Greg Shepard is like a literary archeologist, digging into depths of forgotten fiction and unearthing bookish treasures. Through Stark House Press, Greg shares his discoveries with readers around the world. Classic crime fiction is the Stark House forte, but they’re not afraid to branch out to sci-fi, fantasy, film scholarship, or original novels, as long as they’re well written. Stark House has superb taste. If you see their logo, you can bet it’s going to be well worth reading.
Back in Fall 2009, I interviewed Greg about the start of Stark House, as well as the Harry Whittington trio that had just come out. Almost two years later, Stark House is still going strong. 2011 has already seen the release of Peter Rabe’s The Silent Wall / The Return of Marvin Palaver and a collection of rarities by Don Elliott (an early pseudonym of Robert Silverberg), and there is more Day Keene, Harry Whittington, and Orrie Hitt to come. Greg was kind enough to answer a few more questions for Pulp Serenade about the recent Elliott/Silverberg publication, as well as what Stark House has in store for readers.
Pulp Serenade: How and when did you first encounter Nightstand/Midwood paperbacks?
Greg Shepard: As a collector, I’ve been aware of Nightstand/Midwood for a while. I’ve acquired a few of their books over the years, including some of the Elliotts. I never sought them out as such, but I’ve certainly been intrigued by them as publishing’s forbidden fruit for at least 25 years.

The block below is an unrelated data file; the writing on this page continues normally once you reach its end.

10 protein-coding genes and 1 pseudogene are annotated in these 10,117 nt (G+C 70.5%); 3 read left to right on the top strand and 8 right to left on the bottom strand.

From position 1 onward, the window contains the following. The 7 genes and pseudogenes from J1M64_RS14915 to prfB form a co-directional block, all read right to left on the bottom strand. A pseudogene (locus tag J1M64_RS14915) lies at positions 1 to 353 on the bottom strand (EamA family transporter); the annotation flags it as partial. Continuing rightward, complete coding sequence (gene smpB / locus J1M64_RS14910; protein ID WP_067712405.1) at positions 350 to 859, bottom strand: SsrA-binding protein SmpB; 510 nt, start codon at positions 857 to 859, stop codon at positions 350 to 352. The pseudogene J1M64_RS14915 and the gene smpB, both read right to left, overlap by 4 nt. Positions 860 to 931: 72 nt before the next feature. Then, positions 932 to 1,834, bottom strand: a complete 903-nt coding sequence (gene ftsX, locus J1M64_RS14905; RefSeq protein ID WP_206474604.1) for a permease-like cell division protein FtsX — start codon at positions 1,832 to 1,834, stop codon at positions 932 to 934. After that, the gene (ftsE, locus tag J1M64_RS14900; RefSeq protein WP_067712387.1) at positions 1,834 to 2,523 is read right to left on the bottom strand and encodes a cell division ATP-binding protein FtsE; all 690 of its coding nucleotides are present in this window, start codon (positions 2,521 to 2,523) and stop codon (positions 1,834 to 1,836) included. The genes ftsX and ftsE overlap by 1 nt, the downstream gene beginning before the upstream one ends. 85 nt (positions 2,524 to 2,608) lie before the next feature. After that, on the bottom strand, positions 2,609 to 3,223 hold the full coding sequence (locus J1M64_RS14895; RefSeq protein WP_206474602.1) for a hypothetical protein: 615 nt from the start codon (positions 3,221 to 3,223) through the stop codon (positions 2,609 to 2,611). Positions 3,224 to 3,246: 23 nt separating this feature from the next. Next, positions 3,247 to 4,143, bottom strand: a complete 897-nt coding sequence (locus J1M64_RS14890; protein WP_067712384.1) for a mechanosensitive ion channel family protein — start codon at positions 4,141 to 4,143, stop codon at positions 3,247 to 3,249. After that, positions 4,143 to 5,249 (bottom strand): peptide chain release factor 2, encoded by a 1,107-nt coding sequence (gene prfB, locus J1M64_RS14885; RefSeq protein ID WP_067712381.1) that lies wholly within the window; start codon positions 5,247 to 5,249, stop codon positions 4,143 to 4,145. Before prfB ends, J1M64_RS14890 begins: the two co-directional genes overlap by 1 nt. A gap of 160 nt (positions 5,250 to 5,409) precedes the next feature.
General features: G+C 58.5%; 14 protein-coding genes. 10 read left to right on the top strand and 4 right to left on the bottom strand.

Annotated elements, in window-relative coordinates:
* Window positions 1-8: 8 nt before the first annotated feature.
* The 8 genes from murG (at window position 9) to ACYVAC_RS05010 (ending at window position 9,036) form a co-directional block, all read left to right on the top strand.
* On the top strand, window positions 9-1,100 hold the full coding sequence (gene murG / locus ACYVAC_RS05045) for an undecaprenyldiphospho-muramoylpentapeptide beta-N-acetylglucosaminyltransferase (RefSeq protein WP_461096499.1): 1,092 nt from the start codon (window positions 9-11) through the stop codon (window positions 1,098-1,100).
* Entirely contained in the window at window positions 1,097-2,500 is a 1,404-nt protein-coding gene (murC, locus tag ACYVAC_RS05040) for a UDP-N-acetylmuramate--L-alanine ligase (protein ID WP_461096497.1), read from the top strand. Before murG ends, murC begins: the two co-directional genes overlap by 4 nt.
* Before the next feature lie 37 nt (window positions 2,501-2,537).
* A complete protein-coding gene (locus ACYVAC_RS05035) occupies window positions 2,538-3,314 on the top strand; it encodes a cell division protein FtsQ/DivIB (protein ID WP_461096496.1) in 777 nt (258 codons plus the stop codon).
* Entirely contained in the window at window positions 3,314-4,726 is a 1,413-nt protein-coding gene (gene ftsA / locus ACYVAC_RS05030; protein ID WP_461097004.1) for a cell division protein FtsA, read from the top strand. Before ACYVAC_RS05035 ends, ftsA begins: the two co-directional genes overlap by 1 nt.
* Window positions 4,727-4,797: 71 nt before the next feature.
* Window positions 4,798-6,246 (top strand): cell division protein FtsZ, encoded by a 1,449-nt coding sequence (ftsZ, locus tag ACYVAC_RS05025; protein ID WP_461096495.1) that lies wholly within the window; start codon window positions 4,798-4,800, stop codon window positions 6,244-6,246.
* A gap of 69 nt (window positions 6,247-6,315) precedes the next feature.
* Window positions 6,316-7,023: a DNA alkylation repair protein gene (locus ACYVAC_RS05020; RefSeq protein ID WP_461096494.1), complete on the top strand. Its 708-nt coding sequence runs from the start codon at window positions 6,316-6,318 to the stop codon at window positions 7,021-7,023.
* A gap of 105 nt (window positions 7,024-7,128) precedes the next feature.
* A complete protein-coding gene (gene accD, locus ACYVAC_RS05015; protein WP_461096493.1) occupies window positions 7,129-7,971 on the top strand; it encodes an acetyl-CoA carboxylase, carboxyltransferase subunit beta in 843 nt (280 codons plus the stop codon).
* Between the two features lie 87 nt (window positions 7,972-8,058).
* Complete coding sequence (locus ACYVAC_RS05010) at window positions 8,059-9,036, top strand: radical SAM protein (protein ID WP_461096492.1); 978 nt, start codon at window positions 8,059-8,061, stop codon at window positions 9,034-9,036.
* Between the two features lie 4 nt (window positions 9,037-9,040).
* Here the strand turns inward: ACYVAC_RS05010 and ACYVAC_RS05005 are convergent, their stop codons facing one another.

PS: What was it like working with the great Robert Silverberg?
GS: Bob is a pleasure to work with. There isn’t much else that needs to be said. He is one of the great gentlemen of the publishing world. And I hope to work with him again.
PS: Was it difficult to convince Silverberg to reprint these? Did he have any reservations?
GS: Curiously, I had contacted Bob about 3-4 years ago about reprinting some of the Elliott books, but he wasn’t interested. Polite but firm. Then out of the blue, he contacted me a year ago and asked if I were still interested. If he had any reservations, it was about how to market the books. He didn’t feel that he wanted the Silverberg name on the books as in “ROBERT SILVERBERG WRITING AS DON ELLIOTT.” He has a keen sense of his audience and didn’t want to confuse the sf readers with his erotica writings. Nor did he want them marketed as “Sleaze Classics” as many of these books are known today. He feels, quite rightly, that the books stand on their own, and that there is nothing inherently sleazy about them. So once we worked out the parameters, the project went very smoothly.
PS: Why Gang Girl and Sex Bum? Were there other titles you considered?
GS: Bob picked out the titles. Considering how many books he’s written as Elliott, not to mention his other adult pseudonyms, I thought I’d bow to his greater knowledge in this case. Once I read them, Gang Girl appealed to me because it was one of the first Elliotts, and Sex Bum because of its obvious crime angle. I’m not sure if there’s a perfect way to pick two titles out of 150 and come up with the ideal selection, so going with Bob’s choices seemed a good way to start.
PS: Did you hear from Earl Kemp (who originally published the Elliott books) at all while you were working on this reprint? If so, did he have anything to say about seeing these works in print again?
GS: Didn’t hear from Earl. I’d love to hear what he thinks about the reprints.
PS: What is the total amount of time it takes to put something like this Don Elliott anthology together, from conception to seeing the final bound product?